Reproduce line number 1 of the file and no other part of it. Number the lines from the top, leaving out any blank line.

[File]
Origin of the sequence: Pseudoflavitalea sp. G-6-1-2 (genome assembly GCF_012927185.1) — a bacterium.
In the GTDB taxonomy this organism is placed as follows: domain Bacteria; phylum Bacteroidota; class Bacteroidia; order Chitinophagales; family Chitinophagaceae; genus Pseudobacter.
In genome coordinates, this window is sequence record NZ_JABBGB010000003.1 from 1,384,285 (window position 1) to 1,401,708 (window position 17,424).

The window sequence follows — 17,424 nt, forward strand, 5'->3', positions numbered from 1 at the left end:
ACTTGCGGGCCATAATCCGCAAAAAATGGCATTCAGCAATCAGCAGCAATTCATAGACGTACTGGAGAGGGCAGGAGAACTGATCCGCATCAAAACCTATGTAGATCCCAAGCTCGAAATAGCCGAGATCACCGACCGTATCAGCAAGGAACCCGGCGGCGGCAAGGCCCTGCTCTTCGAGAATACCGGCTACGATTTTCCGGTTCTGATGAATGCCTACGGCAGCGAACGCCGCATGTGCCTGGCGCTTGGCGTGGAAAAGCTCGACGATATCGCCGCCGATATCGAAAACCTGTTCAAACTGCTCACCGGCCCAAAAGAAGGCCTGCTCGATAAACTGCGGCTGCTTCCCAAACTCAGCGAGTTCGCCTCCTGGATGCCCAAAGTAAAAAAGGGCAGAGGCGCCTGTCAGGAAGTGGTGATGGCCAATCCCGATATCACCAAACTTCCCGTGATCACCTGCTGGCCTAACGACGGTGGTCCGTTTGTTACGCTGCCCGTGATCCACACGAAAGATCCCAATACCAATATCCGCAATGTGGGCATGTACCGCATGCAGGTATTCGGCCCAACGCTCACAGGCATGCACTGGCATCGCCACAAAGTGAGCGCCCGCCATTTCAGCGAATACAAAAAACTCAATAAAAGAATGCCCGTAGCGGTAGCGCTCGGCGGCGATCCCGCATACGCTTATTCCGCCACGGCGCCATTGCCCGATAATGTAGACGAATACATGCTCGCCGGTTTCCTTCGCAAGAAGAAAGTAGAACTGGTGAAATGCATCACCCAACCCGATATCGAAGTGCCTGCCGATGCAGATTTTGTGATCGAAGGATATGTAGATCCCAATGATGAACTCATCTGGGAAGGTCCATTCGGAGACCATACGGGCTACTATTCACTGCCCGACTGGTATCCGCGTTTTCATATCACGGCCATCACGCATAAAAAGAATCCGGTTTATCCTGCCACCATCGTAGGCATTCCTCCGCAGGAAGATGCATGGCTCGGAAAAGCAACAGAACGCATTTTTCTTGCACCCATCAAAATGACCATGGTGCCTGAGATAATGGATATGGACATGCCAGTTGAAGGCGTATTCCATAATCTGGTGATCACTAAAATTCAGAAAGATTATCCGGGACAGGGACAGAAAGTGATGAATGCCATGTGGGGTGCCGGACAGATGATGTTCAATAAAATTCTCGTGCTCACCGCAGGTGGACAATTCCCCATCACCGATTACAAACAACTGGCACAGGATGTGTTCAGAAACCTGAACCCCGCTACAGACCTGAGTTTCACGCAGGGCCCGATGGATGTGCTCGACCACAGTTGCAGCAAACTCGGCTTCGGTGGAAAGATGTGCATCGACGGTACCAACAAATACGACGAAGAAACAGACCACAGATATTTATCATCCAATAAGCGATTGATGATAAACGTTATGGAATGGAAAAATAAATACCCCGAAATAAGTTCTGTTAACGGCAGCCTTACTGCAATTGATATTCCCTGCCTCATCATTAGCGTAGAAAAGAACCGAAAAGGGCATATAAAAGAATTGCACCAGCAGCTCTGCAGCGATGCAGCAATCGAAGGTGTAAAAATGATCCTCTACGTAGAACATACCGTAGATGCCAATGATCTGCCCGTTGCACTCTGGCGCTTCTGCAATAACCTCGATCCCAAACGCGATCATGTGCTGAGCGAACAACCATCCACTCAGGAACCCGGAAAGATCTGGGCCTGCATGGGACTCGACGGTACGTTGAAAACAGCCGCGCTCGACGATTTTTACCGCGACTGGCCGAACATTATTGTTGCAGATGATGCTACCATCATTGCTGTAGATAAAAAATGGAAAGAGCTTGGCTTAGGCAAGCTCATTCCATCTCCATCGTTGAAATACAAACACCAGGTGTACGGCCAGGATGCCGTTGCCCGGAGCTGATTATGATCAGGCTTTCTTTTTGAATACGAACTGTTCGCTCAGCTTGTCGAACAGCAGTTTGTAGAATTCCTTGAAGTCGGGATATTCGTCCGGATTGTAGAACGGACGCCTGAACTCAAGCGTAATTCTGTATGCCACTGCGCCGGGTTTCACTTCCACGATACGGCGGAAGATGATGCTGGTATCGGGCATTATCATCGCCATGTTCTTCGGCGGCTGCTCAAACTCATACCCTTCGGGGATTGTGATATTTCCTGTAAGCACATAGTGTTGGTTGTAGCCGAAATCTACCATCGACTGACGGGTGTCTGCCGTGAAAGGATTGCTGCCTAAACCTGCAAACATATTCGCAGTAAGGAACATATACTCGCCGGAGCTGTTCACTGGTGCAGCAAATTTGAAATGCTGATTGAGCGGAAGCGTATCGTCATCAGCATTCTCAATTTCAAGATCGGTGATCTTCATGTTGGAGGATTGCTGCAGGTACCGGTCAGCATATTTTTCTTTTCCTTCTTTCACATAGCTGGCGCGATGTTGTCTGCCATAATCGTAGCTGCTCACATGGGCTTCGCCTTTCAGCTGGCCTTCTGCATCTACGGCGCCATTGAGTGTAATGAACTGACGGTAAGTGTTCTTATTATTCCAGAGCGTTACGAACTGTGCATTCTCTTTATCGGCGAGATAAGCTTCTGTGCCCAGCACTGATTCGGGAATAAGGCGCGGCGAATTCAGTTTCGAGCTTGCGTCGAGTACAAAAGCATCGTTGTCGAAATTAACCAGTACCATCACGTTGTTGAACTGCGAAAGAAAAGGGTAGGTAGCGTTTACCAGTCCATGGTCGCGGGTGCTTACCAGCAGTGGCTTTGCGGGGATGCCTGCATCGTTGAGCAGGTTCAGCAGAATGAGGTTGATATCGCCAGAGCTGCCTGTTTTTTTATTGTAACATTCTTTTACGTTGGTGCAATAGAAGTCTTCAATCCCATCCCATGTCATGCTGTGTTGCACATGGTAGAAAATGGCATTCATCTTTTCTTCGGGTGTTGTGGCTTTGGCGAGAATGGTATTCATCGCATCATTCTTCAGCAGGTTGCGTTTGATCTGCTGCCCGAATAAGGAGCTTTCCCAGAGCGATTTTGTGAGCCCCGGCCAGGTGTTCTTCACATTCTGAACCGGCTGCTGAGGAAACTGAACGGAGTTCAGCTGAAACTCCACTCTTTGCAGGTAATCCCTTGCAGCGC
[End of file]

Origin of the sequence: Pseudoflavitalea sp. G-6-1-2 (genome assembly GCF_012927185.1) — a bacterium.